Since November, the world has been witnessing, with caution, a gradual appearance of weird shinning structures across the globe. However, the origin and purpose of the look-alike erections that have now been spotted in the US, UK, Spain, Poland and other places has remained a puzzle to observers.
A shinning monolith that appeared in Adelaide, South Australia just last week has now vanished from its spot next to Seaford Train Bridge, with only three supporting steel posts remaining in place, according to photos shared by 7NEWS.
The three-sided silver structure was first spotted in a field at Noarlunga on 10 December, following a wave of similar sightings across the world, including those in the Polish cities of Warsaw and Kielce, and in Glastonbury, UK.
As in previous cases, the origin of the shinning installation in Australia remains a mystery. To add to the confusion, the piece had some apparent peculiarities in comparison to other objects. As such, the Adelaide monolith had some engravings, that later were revealed to be coordinates to three different and bizarrely unconnected locations elsewhere in the world.
The top engravings were the coordinates of Trump Tower in New York, while another set led observers to Managaha – an uninhabited island in the Northern Mariana Islands, not far from Guam. The bottom coordinates revealed the location of The Sphinx in Egypt’s Al Giza Desert.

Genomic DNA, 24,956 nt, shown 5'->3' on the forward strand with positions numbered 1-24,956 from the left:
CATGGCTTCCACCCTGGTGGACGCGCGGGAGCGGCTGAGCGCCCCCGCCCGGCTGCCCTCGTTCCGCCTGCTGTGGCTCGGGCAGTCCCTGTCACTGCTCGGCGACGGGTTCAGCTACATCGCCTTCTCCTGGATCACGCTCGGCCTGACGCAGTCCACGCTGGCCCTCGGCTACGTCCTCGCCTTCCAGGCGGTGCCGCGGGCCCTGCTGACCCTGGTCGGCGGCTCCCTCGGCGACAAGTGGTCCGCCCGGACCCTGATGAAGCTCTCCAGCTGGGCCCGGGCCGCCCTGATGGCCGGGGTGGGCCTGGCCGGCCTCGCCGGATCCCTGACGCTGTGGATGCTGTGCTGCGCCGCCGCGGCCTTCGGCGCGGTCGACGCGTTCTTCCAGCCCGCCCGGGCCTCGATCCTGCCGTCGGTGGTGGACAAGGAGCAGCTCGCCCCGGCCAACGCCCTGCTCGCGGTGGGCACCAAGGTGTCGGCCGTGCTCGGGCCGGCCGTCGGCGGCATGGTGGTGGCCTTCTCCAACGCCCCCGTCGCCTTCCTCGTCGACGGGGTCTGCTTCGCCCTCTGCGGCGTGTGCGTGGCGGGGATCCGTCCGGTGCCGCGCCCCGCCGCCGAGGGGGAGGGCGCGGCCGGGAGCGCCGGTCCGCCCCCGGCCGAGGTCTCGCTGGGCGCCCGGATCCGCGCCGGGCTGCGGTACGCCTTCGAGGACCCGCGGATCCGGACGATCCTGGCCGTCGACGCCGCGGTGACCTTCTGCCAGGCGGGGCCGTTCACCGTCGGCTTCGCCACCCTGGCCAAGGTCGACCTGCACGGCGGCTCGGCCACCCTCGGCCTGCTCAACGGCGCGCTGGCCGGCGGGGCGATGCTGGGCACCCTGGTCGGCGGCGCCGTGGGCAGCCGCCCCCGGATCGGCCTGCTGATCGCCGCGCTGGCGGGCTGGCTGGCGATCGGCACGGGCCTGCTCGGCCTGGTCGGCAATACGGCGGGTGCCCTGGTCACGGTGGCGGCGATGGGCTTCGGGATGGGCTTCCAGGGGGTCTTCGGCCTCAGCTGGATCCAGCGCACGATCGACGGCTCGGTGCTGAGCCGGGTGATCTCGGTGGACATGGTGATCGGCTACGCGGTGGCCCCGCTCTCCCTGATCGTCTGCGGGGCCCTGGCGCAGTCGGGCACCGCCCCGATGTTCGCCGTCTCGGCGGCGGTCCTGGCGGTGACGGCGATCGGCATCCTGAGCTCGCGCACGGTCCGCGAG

According to the City of Onkaparigna Council, they were investigation the circumstances around the monolith’s appearance. However it’s unclear whether the structure’s disappearance should be attributed to authorities or some other curious souls.
The first 2020 monolith was found in Utah in late November; the discovery received major media attention, provoking a wave of speculation from UFO enthusiasts and sceptics, who blamed the objects on a PR stunt.
Meanwhile, some artists have later claimed responsibility for the monuments – including British designer Tom Dunford, who said that he was behind the construction of an eye-popping structure on the Isle of Wight, which he had apparently created “for fun” following the suit of those that had appeared around the world. Matty Mo, the American creator of the “The Most Famous Artist” group, also raised some questions after publicly saying that he “didn’t do” the original Utah monolith, but he also “didn’t not do the monolith” at the same time, claiming that more similar structures would appear around the world soon.
The origin of some of the objects in question however remains a mystery to this day.